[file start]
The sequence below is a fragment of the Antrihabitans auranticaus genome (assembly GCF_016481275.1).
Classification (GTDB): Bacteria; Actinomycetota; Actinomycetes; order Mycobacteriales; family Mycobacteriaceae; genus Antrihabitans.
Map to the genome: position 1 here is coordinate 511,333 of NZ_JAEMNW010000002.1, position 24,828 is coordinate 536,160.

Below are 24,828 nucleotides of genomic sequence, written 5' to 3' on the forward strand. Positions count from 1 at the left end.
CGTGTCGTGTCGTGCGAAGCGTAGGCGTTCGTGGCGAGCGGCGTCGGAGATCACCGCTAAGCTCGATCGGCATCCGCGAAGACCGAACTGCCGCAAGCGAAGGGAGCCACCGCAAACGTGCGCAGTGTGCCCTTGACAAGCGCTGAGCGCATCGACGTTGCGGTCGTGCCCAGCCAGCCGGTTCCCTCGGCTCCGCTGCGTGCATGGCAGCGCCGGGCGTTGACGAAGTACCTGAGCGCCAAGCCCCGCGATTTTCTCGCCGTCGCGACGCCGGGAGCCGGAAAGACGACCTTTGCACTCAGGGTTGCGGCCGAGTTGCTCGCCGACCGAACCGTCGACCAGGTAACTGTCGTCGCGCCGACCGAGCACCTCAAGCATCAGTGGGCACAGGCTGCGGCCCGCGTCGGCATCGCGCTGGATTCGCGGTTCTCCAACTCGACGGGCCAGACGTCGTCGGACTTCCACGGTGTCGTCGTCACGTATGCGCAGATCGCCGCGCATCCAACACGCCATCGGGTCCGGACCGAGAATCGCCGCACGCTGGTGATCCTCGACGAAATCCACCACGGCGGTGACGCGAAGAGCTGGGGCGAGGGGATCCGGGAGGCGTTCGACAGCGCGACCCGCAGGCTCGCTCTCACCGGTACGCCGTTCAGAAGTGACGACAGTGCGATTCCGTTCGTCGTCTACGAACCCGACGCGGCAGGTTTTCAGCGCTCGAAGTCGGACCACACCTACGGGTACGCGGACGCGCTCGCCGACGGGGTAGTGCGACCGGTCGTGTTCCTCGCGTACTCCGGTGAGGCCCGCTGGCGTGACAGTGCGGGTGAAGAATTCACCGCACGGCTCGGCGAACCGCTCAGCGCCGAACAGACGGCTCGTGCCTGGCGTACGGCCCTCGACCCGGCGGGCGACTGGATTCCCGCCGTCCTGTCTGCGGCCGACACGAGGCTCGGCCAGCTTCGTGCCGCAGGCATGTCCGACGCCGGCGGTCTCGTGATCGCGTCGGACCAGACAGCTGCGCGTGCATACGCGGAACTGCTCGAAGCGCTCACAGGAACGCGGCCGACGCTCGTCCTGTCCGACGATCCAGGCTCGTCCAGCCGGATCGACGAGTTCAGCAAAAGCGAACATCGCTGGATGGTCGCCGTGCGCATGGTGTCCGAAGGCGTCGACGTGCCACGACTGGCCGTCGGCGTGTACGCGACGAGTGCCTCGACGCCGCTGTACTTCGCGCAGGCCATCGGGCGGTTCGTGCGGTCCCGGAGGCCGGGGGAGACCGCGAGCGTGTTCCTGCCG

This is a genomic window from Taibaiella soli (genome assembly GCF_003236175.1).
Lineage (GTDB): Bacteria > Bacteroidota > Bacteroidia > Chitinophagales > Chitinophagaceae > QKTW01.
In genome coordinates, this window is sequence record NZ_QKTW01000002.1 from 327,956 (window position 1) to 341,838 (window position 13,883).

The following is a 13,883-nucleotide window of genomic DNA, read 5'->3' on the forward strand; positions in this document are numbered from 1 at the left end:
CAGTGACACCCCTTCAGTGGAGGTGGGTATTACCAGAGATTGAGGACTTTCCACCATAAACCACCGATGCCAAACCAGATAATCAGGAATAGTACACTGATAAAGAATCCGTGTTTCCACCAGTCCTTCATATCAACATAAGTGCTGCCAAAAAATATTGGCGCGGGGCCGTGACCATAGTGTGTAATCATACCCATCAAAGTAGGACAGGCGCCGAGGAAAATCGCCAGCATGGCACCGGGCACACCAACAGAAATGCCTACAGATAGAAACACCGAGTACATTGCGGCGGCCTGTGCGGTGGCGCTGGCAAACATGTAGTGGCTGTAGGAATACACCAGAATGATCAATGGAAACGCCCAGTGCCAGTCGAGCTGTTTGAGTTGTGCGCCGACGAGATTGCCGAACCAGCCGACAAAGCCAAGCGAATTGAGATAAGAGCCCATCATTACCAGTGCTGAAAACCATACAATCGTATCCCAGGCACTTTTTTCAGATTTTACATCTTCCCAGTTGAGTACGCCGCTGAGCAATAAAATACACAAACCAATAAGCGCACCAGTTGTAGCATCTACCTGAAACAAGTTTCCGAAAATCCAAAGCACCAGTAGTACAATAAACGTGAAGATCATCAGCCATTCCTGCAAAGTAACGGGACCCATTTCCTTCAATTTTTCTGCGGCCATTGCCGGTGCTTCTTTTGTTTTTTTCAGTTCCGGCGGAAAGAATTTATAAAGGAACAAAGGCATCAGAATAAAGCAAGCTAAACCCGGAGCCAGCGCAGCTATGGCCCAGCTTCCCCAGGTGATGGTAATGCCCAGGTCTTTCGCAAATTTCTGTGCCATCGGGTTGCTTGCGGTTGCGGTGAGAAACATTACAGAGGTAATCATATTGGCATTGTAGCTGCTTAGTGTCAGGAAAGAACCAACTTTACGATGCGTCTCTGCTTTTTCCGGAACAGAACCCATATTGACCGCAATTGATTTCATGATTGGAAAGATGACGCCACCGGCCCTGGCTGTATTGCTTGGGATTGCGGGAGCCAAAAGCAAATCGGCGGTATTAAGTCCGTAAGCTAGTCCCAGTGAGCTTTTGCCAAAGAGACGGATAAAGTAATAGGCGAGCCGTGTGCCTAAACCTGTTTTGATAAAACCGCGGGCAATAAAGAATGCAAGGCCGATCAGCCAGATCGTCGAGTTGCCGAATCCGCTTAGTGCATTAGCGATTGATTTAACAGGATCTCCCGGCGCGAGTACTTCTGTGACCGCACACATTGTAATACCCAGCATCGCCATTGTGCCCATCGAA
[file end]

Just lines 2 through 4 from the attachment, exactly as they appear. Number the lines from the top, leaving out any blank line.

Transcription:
Classification (GTDB): Bacteria; Actinomycetota; Actinomycetes; order Mycobacteriales; family Mycobacteriaceae; genus Antrihabitans.
Map to the genome: position 1 here is coordinate 511,333 of NZ_JAEMNW010000002.1, position 24,828 is coordinate 536,160.

Below are 24,828 nucleotides of genomic sequence, written 5' to 3' on the forward strand. Positions count from 1 at the left end.